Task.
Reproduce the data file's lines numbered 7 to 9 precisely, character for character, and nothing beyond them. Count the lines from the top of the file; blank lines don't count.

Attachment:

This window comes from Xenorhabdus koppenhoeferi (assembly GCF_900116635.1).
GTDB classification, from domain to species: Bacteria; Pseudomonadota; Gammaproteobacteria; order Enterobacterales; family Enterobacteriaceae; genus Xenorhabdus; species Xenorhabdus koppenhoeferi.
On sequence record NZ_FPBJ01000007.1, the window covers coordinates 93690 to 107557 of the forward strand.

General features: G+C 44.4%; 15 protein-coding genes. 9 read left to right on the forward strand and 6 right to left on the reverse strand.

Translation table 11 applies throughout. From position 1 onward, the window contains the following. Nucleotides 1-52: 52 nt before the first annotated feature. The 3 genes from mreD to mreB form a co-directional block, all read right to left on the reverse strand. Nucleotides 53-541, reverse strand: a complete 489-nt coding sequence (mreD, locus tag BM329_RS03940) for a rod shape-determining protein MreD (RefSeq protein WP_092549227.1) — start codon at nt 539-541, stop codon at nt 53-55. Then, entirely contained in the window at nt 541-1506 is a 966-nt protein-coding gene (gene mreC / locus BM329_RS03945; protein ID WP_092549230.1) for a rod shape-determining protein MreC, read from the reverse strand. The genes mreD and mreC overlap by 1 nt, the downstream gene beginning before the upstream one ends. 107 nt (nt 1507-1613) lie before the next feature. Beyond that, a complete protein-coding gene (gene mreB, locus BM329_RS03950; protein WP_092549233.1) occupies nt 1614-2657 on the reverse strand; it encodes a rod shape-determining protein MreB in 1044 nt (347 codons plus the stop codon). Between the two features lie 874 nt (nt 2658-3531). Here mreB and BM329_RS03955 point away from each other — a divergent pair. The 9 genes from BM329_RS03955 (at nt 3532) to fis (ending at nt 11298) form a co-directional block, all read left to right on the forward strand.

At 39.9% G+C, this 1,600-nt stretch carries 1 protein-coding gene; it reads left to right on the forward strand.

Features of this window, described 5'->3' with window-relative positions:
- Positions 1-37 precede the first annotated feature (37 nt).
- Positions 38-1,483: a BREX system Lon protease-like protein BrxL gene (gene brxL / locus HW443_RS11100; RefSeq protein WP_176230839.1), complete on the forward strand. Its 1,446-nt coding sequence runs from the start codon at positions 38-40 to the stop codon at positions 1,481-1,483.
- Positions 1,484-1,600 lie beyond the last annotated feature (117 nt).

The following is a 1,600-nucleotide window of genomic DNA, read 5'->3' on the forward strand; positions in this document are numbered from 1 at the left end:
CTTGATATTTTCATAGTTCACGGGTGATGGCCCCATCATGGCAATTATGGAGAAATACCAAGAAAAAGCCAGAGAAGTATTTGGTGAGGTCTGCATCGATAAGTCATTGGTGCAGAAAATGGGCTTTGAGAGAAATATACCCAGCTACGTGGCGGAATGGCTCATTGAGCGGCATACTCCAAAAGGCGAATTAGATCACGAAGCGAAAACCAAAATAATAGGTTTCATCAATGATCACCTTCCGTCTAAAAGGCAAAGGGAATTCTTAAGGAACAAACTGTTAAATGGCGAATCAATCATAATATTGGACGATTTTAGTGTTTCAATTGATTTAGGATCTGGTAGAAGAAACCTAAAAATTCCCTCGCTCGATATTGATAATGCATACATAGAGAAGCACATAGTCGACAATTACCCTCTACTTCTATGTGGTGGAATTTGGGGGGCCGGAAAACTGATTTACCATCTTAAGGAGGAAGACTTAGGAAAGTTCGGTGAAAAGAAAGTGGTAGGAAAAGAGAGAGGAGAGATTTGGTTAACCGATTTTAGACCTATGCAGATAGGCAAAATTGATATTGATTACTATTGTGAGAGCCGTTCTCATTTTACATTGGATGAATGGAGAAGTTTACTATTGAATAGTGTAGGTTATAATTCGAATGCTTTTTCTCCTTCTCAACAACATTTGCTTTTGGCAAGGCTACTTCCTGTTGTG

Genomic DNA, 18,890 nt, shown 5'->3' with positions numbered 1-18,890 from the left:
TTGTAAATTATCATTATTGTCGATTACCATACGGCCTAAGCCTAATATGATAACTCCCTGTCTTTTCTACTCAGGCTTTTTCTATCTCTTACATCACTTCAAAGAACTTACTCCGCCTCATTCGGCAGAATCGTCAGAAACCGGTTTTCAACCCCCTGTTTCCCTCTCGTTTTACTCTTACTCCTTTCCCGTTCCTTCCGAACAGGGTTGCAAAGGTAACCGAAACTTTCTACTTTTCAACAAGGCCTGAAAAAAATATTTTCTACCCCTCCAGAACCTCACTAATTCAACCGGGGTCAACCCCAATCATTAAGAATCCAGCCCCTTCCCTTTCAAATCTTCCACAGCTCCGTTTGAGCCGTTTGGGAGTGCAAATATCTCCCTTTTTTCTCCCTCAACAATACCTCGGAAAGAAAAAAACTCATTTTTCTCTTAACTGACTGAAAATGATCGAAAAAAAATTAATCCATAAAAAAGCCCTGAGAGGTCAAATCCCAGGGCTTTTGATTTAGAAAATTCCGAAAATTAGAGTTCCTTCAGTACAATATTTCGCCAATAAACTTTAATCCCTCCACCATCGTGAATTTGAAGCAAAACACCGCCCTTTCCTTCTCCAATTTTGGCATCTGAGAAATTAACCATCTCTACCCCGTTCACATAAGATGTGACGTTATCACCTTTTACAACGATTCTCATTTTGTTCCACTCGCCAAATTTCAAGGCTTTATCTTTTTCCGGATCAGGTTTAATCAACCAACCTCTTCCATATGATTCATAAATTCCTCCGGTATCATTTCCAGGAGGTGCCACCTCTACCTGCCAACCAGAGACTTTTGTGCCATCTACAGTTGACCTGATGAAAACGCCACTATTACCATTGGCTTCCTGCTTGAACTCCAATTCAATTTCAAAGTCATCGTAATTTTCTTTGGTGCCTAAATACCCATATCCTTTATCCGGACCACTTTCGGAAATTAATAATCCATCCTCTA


Features of this window, described 5'->3' with window-relative positions:
- Positions 1-37 precede the first annotated feature (37 nt).
- Positions 38-1,483: a BREX system Lon protease-like protein BrxL gene (gene brxL / locus HW443_RS11100; RefSeq protein WP_176230839.1), complete on the forward strand. Its 1,446-nt coding sequence runs from the start codon at positions 38-40 to the stop codon at positions 1,481-1,483.